A more, let us say, energetic exercise is taking what’s arguably a crack premise (“Cowboys. Dinosaurs. Romance.”) and staying true to all of the constituent elements while keeping you engaged. In other words, we have to take the idea seriously if we expect you to.

In a sense, it’s “Iron Chef, VN edition”: take what you’re given, use what you know to make something exciting and new with it, and keep Chef Morimoto away from the ice cream machine lest he make trout sorbet.

Some might be asking if we’re not just taking the piss by adding yet another project combining a ludicrous premise with multiple heroines to the slush pile of VN projects in progress. To be honest, when I came up with the concept a few years back I wasn’t so sure myself, but research has a way of fleshing things out and telling you stories you didn’t expect.

Now it’s our turn to do the same. Adventure, romance, slice of life, humor, heartbreak, and suspense are the least we owe you; as you move through the lives of the frontier women in this story, perhaps you might find something else along the way.

Just perhaps.

Sheriff Euell Wilks

Posted by: DuaneMoody in character studies No Comments »

Jovial, rotund Sheriff Euell Wilks has been Fable’s lawman for eight years, and idly remembers when the town was younger and crime was kids stealing penny candy from Teagle’s General Store. Sheriff Wilks doesn’t let the limp he got in the War Between the States prevent him from keeping the peace when things get too rowdy. A local fixture at Barly’s, Wilks has an eye for the ladies but so far hasn’t had much luck with getting one.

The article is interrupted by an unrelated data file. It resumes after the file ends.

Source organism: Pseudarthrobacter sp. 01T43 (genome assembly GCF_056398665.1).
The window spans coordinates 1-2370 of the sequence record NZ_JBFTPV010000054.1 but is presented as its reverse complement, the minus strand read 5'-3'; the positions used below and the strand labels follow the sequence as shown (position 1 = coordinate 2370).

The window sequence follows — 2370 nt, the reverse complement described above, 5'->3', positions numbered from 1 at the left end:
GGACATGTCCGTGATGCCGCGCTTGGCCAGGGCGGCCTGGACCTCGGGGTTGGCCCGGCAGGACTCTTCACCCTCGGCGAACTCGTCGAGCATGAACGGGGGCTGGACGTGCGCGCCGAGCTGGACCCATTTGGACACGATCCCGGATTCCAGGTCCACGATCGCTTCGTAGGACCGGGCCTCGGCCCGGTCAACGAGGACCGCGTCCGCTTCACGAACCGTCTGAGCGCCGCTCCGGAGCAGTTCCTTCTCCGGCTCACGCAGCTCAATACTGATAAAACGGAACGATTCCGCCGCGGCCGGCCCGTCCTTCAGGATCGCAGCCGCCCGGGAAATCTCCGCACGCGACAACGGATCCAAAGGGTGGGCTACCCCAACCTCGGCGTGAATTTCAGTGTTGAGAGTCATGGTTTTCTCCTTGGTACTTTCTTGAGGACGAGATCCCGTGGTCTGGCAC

Mattie Crosbie

Posted by: DuaneMoody in character studies No Comments »

Oil-smeared Mattie Crosbie is the town bicycle repairman and mechanic. Eccentric, perceptive of some things and utterly clueless on others, Mattie’s social skills aren’t always on par with a mind out of place in the late 19th century. A lab filled with mechanical creations and contraptions in various stages of completion is this inventor’s most regular company – except for frequent visitor Emily, convinced she can find the right girl for him. So far, the women who’ve gone along with Emily’s matchmaking have left in a huff, uninterested in discussing the stars, chemistry or physics with this odd duck. Most days, Mattie’d rather be off tweaking things than get in the fray.

Judd Markham

Posted by: DuaneMoody in character studies No Comments »

During Schuyler’s departure, the well-heeled Markham family has gradually acquired most of the surrounding ranchland in Fable. Up and coming scion Judd Markham has taken note of the troubles at the Bennett ranch and has made several visits to Emily in hopes she’ll find it in her heart to become his fiancée.

Groomed to the point of dandy but unctuous and frequently tripped up by grammar, Judd is a determined young man aiming to succeed his aging, reclusive patriarch and steward Fable – if not more. Unaccustomed to being told “no,” the locals have learned not to cross his path.